St Joseph's Māori Girls' Class of 1905 / Supplied by Stephanie Tibble.
Three old girls of St Joseph’s Māori Girls’ College reminisce about their time at the school as it celebrates its 150th year.
Former students Hera Black, Amiria Arapere Tibble and her sister-in-law Stephanie Tibble spoke to Kawekōrero Reporters about their college days.
Hera Black grew up in the Ringatu faith and then had to learn a whole new religion when she entered the Catholic college.
She says, “It's a never ending journey when you follow a religion. It's not a matter of separating them. It's the belief of a person which is the defining thing here. Whatever they believe in first of all they must believe in themselves.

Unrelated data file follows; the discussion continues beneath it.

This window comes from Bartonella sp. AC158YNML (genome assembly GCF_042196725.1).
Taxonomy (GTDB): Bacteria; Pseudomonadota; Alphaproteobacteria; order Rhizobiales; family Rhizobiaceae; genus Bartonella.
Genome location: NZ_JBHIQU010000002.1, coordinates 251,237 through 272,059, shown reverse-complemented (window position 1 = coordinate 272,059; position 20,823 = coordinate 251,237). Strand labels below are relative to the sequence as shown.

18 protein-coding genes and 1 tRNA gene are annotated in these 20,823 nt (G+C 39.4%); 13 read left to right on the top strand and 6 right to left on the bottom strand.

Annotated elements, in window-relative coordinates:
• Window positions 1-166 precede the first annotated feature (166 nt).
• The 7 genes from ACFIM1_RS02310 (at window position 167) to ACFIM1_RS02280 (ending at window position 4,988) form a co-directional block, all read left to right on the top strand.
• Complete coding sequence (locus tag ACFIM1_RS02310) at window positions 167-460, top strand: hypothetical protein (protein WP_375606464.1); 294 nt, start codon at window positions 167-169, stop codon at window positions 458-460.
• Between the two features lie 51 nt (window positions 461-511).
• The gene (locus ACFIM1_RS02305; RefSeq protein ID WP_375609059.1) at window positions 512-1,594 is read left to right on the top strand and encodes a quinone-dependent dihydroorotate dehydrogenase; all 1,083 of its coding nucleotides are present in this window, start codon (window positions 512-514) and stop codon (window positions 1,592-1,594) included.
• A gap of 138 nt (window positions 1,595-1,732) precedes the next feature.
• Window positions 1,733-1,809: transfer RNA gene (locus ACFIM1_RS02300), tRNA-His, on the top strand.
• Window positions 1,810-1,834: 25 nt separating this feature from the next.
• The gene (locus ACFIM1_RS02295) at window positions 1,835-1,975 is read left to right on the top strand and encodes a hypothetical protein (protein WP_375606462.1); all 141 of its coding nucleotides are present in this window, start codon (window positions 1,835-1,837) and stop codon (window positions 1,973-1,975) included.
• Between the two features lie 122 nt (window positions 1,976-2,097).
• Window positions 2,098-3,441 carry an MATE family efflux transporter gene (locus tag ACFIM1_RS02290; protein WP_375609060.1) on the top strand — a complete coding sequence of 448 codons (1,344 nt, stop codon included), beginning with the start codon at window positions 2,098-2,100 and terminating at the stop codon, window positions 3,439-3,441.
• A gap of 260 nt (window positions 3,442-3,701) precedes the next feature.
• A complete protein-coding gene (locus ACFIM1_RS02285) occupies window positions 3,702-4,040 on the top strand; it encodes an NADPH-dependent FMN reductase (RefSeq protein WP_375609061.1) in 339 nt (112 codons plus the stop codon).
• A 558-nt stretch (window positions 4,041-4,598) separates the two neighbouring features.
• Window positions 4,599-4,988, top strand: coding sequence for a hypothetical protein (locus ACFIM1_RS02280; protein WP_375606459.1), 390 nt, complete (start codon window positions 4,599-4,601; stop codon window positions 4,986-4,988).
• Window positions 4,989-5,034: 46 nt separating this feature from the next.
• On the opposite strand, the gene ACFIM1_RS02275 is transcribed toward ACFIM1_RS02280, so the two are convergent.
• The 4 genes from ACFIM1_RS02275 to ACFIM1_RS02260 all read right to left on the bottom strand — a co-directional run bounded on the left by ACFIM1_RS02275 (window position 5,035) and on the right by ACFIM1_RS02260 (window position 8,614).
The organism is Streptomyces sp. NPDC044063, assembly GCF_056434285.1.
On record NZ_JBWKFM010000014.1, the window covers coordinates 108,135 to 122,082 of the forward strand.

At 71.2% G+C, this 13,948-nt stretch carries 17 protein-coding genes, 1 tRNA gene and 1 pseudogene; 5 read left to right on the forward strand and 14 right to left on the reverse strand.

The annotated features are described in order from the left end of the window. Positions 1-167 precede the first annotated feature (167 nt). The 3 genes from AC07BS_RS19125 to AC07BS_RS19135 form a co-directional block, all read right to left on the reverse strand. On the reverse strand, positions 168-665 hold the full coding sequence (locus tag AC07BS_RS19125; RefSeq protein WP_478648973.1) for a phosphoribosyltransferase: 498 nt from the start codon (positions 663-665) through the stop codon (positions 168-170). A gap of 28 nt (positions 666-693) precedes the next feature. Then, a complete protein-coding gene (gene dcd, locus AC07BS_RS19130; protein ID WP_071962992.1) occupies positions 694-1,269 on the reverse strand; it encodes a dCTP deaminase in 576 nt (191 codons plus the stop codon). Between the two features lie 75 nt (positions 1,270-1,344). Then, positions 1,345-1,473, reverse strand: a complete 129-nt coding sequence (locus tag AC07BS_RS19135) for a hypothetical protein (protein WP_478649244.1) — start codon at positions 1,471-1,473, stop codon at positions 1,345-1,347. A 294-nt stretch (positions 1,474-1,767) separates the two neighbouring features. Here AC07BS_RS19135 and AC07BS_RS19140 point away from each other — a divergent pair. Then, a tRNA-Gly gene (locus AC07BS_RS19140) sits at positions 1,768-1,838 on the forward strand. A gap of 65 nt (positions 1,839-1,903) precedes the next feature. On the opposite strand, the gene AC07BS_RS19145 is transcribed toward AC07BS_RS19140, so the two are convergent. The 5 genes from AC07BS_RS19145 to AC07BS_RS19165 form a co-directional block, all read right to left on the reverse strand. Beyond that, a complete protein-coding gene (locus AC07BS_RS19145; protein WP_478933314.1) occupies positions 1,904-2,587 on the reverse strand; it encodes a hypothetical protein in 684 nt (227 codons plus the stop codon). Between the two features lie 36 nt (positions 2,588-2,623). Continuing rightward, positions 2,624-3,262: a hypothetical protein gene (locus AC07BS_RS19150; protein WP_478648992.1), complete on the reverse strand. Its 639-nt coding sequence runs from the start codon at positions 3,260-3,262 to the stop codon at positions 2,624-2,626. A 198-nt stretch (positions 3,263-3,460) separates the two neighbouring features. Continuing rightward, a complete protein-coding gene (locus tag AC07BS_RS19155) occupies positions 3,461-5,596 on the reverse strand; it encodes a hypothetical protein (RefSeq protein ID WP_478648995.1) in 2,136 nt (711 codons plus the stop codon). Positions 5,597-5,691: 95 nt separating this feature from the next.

St Jo’s was founded in 1867 by the Sisters of Our Lady of the Missions in Napier.
Amiria Tibble says, “I really enjoyed it. Because I grew up in a Catholic home. All my siblings went to a Catholic school. So it was only right that we would come here when we were growing up.”
Stephanie Tibble says, “Because I went to a Catholic primary school I was used to the priests and the nuns on my arrival to St Joseph's. The priests at that time, they knew how to speak Māori. They would recite the prayers in Māori.”
More than a thousand old girls were welcomed back to the school for celebrations that will last throughout the weekend.